The Senate yesterday approved a $1.6 billion foreign economic aid authorization and a $3.2 billion military aid measure for fiscal 1978. The economic bill was passed 59 to 32, the military bill, 67 to 18.
The figures in both bills varied little in total from the Carter administration request. But some significant policy alterations were made in the foreign Relations Committee or on the floor.
In the military measure, the Senate and the Foreign Relations Committee wanted to move faster in sanctions against countries violating human rights, tilted a bit more toward Greece in the Greece-Turkey dispute than the administration initially sought, and forced the administration to strengthen long-term statements of weapons supports for Israel.
The committee also rejected a $100 million request for transition aid to Rhodesia while boosting aid to black nations in southern Africa to $100 million, though insisting it wasn't making any "tradeoff" on the funds. The $100 million for black Africa was cut to $80 million on the floor by Sen. James B. Allen (D-Ala.).
The administration had asked for some military funds for Ethiopia, Argentina and Zaire. The Senate bill wiped out all forms of military aid, credits and sales to Ethiopia, cut out all military credits (but not certain other forms of military aid) for Argentina, and reduced military funds for Zaire from $30 million to $20 million.
The committee said the Ethiopia and Argentina cuts were because of "poor human rights conditions" in those countries. On the floor Sens. Edward M. Kennedy (D-Mass.) and Frank Church (D-Idaho) worked out with Hubert H. Humphrey (D-Minn.), the bill's floor manager, an amendment phasing out all further forms of Argentina aid such as training of military officers and sales authorities by Sept. 30, 1978.
While the committee provided $275 million military credits for South Korea and $2.5 million for Nicaragua, it said it "noted with great concern the human rights situations" in those countries.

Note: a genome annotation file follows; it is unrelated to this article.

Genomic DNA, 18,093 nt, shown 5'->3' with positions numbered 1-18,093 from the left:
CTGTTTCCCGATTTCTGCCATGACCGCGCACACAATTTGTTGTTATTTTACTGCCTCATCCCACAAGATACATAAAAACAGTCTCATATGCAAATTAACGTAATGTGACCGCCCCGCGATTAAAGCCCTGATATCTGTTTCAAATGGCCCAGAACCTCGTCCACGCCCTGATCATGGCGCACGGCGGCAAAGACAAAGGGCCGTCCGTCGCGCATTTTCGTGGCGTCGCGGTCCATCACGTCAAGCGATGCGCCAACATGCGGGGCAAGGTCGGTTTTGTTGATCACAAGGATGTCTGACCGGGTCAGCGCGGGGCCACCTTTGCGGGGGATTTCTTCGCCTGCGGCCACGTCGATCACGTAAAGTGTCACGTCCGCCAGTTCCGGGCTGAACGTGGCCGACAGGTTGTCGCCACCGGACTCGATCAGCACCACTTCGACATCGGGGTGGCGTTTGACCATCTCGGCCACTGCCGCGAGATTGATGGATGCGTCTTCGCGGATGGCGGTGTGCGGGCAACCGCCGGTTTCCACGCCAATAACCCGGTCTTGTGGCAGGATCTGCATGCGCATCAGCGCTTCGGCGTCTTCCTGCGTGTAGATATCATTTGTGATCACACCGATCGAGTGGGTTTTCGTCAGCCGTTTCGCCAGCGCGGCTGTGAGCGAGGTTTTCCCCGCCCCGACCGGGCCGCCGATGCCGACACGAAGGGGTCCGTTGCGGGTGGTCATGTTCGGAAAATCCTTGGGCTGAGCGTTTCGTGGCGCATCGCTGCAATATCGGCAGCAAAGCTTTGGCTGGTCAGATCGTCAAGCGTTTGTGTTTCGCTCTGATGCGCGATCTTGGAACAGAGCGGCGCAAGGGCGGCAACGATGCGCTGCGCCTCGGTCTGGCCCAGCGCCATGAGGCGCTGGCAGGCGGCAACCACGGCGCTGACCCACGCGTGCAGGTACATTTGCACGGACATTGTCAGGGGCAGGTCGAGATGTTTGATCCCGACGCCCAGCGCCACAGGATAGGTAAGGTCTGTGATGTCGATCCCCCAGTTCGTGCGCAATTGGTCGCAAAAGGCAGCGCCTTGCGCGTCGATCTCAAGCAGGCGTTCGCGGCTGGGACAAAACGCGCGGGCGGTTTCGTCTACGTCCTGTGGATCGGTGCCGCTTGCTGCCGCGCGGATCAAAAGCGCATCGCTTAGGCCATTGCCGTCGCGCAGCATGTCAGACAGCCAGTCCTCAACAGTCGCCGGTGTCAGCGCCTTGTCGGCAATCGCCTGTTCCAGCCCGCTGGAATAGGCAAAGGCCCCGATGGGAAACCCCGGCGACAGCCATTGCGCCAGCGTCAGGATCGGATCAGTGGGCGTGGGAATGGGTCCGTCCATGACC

The committee gave the administration $225 million in military aid and credits for Turkey and $175 million for Greece, but declined to hint endorsement of a proposed $1 billion four-year aid pact with Turkey or to approve putting purchase of 40 F-4 planes by Turkey on a government-to-government basis, because of the opposition of senators friendly to Greece.
The committee also added $15 million for Cyprus not requested by the administration. Its rejection of the $100 million for Rhodesia reflected a desire that Rhodesia make further steps toward majority rule before the money is tendered.
A significant provision of the arms aid bill beefs up an existing law that bars U.S. aid to any country buying or selling nuclear technology to another, unless it agrees to place the nuclear equipment under international safeguards to make sure peaceful atomic equipment isn't converted to bomb machinery. The provision extends the sanctions to any country, aside from the existing five nuclear-weapons powers, which detonates any nuclear explosive device and thus indicates it's flirting with weapons capacity.
The $1.6 billion economic aid bill had two major floor fights. A Mark Hatfield (R-Ore.) amendment barring food-for-peace sale of tobacco was, in effect, defeated 56 to 36, despite Hatfield protests that the United States - shouldn't subsidize tobacco sales when it is spending billions for cancer research. A Dick Clark (D-Iowa) amendment permitting humanitarian food donations to countries even if they have expropriated U.S. property without compensation was approved by voice vote.